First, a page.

Saturday, June 19, 2021

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Amy Walter:

Well, Amna, it’s interesting.

That same poll went all the way back to 2015, where they have asked that question. And what you notice is, it hasn’t really changed that much over the course of the last six years. Most Americans, about 75 percent, are still pretty pessimistic when it comes to race relations. Only 25 percent feel more optimistic.

But what is interesting is, when asked the question about what do you think is happening in your own local community, people are much more optimistic. About 49 percent said things — they think things are getting better, vs. a smaller percentage who think that things are getting worse.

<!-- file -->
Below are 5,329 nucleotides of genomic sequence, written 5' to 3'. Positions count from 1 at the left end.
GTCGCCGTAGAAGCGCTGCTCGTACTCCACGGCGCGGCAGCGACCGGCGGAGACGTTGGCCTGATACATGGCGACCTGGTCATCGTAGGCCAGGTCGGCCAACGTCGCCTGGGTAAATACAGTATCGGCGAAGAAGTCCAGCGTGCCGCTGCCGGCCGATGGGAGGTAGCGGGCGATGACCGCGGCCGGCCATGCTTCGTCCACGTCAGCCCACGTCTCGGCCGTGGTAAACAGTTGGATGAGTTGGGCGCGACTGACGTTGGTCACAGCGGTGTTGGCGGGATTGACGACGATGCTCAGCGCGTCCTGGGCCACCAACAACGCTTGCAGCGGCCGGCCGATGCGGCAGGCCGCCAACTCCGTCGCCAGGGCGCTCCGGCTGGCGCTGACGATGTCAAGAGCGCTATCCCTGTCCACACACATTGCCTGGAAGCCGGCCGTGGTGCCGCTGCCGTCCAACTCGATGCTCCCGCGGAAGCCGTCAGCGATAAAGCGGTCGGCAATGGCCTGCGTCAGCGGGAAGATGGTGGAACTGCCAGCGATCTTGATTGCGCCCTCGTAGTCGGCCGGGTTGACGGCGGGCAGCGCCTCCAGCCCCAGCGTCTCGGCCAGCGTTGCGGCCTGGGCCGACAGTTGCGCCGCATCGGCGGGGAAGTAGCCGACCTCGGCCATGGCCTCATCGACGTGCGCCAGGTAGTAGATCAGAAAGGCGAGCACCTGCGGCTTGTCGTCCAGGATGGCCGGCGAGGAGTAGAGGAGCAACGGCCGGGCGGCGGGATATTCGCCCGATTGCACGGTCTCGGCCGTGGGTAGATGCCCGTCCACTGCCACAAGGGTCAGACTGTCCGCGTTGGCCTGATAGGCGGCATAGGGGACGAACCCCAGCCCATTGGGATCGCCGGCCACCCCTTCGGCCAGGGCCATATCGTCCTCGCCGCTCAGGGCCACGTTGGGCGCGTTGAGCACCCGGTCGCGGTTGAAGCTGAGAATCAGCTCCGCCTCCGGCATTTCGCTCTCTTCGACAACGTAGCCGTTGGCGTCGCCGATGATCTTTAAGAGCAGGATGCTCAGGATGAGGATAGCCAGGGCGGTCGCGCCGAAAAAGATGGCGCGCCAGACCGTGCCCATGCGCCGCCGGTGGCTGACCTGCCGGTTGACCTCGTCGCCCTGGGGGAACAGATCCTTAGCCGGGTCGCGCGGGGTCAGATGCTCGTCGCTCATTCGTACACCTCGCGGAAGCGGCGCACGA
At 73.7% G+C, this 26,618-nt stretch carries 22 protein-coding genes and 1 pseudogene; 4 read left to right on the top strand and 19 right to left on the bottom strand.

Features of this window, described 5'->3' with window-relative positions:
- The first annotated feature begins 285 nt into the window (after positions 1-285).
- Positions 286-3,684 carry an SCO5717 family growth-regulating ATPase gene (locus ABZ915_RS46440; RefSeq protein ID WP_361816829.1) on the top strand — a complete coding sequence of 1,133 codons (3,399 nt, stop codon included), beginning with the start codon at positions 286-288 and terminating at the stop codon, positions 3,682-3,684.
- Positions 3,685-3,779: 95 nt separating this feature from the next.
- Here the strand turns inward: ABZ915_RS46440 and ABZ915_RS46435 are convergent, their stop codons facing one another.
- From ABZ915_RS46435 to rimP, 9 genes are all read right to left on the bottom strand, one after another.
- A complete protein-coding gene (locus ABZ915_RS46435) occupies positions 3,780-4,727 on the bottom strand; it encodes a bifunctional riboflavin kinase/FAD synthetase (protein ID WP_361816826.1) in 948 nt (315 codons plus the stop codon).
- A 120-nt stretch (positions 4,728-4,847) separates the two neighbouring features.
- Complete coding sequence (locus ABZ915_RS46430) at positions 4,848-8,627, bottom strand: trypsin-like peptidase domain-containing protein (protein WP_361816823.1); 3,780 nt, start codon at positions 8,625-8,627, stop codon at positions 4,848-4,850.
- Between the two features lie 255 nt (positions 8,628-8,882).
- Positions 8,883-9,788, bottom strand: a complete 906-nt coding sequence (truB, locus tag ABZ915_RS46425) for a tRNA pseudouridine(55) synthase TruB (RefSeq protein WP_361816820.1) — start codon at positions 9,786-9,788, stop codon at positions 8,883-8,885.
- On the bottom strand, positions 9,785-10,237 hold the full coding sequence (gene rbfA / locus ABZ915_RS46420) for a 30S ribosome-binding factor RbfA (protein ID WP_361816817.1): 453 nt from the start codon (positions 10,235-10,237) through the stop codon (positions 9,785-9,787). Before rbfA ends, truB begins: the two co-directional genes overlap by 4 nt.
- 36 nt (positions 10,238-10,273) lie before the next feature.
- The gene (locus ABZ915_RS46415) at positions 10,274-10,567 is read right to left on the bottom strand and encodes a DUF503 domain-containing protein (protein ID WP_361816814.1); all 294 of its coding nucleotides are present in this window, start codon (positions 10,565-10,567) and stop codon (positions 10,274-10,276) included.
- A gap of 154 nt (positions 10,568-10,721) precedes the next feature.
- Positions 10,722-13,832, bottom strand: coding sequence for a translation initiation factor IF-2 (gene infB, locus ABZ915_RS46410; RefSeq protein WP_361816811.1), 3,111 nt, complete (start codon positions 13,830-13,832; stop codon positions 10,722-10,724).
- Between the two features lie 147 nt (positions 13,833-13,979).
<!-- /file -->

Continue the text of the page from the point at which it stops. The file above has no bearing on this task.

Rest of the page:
So, some of it, I think, Amna, is about what you see on the national front, right, what you are seeing on television, what you are reading in national news. It seems like, boy, things are just sort of intractable. But as you come closer to home, you are feeling a little more optimistic.

Another thing that stood out to me, Amna, was just, not surprisingly at all, how you feel about race relations is based a lot about where and how you see discrimination more broadly. Not surprisingly, white Americans, only 15 percent of them said they felt like they experienced discrimination based on their race; 60 percent of African Americans said they faced discrimination or have faced discrimination.

And that, I think, is leading to a lot of the ways in which opinions about race relations and, of course, the way we look at policing and the issue of race is so bifurcated.

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